Here’s A Hint For Hotels Losing Guests: Maybe It’s Time Free Internet Access Comes With The Room

Cutting corners to save on costs is understandable, but now that the economic downturn isn’t so downturny, hotel operators might want to think about trying to please their guests more. Perhaps throw in some free Internet access? Just a thought, as a new suvery says guest satisfaction is waning.

J.D. Power and Associates’ 2012 study took responses from 61,700 hotel guests in North America, and showed a seven-point decline in satisfaction on its 1,000-point scale.

Things we’re somewhat okay with — the basic cost of a hotel stay and most fees. But when it comes to checking in and out, food, hotel services and hotel facilities, satisfaction levels reached new lows since the 2006 study, says the Chicago Tribune. Oh and guests are really starting to get annoyed with fees for using the Internet.

“As the industry continues to recover and rates increase, hoteliers need to get back to the fundamentals and improve overall guest experience,” said the eneral manager of the travel and hospitality practice at the firm.

A friendly, service-oriented staff is also a key part to pleasing customers, the survey found. Nice people trying to make your stay better and handing out free toothbrushes? No brainer, that one.

The brands with highest rankings, by category, were: luxury, The Ritz-Carlton; upper upscale, Omni Hotels & Resorts; upscale, Hilton Garden Inn and SpringHill Suites; mid-scale full-service, Holiday Inn; mid-scale limited-service, Drury Hotels; economy/budget, Jameson Inn; extended stay, Homewood Suites.

Satisfaction with hotel services at 6 year-low [Chicago Tribune]


Edit Your Comment

  1. Crackpot says:

    This is a sticky issue. Free WIFI leaves little incentive to upgrade when necessary. Upgrades are expensive, and involve replacing equipment throughout the hotel, plus increasing monthly costs from higher bandwidth usage. And yet, as a frequent business traveler (read: every week), I know how obnoxious it is to deal with slow internet access when trying to have business meetings with folks on the other side of the world. Their business day is our prime time download hour, and speed and reliability go down the drain.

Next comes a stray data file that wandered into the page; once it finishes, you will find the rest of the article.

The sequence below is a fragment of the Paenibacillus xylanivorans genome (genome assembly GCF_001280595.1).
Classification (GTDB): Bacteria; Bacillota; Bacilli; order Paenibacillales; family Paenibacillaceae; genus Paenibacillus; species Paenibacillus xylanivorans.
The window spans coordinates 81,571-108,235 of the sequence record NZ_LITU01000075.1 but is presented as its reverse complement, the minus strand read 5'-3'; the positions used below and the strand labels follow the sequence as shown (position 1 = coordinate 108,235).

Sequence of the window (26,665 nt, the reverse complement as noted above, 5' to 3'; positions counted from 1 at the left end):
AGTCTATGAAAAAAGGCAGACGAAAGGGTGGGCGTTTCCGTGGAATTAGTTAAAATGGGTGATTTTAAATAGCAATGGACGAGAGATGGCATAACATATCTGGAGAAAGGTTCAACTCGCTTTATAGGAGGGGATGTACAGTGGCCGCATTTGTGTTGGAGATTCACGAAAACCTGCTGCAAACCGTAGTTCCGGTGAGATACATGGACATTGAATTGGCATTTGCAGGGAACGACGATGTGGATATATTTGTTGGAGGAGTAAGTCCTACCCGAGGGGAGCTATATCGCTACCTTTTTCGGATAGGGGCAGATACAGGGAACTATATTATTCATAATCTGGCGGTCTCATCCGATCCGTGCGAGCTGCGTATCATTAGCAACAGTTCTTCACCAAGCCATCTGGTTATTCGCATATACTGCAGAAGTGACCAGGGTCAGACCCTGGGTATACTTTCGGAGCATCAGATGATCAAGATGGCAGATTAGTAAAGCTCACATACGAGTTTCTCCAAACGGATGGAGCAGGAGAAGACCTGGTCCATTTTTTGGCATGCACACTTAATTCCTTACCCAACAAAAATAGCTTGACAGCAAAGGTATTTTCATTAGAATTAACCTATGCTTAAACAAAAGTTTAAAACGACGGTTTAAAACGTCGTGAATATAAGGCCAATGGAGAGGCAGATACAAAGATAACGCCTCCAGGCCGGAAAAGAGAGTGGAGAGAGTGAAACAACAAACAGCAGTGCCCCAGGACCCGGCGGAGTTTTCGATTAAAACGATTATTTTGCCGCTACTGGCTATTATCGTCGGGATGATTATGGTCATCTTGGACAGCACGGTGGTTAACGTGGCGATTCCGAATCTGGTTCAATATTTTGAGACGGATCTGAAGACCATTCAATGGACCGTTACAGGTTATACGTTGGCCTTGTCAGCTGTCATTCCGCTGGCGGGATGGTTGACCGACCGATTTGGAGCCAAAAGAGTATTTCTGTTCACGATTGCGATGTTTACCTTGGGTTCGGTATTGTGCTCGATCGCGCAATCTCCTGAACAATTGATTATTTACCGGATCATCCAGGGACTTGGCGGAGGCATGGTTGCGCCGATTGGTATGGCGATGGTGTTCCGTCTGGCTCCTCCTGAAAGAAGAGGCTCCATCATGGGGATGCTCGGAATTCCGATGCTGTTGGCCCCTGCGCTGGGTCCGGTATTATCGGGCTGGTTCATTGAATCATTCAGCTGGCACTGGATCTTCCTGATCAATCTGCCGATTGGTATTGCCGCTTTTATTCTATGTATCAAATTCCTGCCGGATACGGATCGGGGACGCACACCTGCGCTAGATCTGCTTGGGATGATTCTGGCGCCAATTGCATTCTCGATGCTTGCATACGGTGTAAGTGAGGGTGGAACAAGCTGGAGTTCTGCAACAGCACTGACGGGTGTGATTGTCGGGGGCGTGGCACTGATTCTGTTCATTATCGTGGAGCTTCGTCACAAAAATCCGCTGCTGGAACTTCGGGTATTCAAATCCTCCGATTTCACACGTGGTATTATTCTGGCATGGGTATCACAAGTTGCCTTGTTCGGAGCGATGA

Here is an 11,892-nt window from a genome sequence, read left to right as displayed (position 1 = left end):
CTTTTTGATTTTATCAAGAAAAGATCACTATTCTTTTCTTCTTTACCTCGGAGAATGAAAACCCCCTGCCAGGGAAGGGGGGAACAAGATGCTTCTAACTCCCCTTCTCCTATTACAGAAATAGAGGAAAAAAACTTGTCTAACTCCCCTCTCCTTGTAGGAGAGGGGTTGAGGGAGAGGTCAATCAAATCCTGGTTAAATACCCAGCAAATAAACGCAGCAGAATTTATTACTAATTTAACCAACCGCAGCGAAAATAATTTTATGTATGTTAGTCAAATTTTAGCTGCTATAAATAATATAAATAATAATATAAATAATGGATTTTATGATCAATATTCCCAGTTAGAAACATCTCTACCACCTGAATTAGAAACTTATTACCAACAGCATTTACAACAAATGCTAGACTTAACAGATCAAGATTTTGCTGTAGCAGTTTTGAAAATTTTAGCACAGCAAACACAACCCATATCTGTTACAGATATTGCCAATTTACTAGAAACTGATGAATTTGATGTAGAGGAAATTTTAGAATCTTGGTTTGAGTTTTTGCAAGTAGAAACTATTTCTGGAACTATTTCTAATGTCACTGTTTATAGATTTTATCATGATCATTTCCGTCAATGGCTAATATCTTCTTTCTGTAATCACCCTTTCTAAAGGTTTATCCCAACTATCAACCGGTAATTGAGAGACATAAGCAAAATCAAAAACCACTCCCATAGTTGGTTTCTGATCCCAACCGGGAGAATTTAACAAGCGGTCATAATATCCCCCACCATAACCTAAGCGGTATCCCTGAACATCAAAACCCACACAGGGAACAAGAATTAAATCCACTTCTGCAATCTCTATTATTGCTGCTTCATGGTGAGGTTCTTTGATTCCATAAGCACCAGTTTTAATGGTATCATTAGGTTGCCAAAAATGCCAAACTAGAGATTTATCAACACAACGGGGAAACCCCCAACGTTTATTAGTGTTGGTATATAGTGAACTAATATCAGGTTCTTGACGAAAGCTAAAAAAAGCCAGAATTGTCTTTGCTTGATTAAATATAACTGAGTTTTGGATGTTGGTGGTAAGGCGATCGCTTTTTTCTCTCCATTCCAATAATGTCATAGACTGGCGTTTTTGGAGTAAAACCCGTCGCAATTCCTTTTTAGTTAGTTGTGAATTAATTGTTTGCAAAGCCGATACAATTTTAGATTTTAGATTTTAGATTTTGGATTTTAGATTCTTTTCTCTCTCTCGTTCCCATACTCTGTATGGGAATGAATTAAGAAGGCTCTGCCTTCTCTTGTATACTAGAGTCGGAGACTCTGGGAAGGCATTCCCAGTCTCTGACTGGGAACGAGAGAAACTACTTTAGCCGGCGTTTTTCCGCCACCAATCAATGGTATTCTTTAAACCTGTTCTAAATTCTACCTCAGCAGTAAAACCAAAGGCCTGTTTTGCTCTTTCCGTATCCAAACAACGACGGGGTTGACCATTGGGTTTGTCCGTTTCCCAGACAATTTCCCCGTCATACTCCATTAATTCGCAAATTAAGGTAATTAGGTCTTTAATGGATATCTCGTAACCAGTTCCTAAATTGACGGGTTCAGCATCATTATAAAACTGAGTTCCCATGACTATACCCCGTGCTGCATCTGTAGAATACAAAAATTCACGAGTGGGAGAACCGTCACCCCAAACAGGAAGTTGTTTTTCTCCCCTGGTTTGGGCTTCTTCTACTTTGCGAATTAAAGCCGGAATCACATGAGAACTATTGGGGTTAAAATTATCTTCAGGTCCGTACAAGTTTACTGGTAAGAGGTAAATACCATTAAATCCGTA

Someone has to pick up the slack. It sucks to have to pay for it… but I’d personally rather have one more charge to expense back to my company than have to make another excuse for why I can’t attend the Live Meeting session. Paid internet = reliable internet. Hotels can do more for customer satisfaction by throwing in a free appetizer for dinner or paying a little more attention when someone has a complaint.

    • meltingcube says:

      I’m not sure where you stay, but whenever I stay at a hotel which requires me to pay a fee for the internet, the speeds are no faster than the hotels offering free internet. Even if charging for it, they have no desire to get a true dedicated connection for their building and will typically just get the lowest business account they can get and then charge $10 a day for it. Enough people will pay for it to make a nice profit even if it sucks so they couldn’t care less.

      Lately I’ve just been tethering through my cell phone when I encounter one of these. With 4G speeds its just as fast and I don’t have as much of a worry of people seeing what I’m doing on the internet as you would get on a open hotel network.

  2. Optimistic Prime says:

    Two things: 1. You’re likely on vacation if staying at a hotel, relax! If you’re on a business trip and you need internet your company will pay for it. 2. Internet is free at home, why should it be free here? That said, I’m sure hotels with “complementary internet” simply charge more in their base rate.

  3. kaleberg says:

    It’s usually the cheaper hotels that have free wifi, and the more expensive ones that charge for it. Having stayed at Holiday Inn Express hotels and Four Season’s resorts, I can’t say I’ve noticed any difference in quality. I’ve had great access and lousy access independent of price. I think it’s mainly a matter of hotel commitment and their luck in finding a good provider.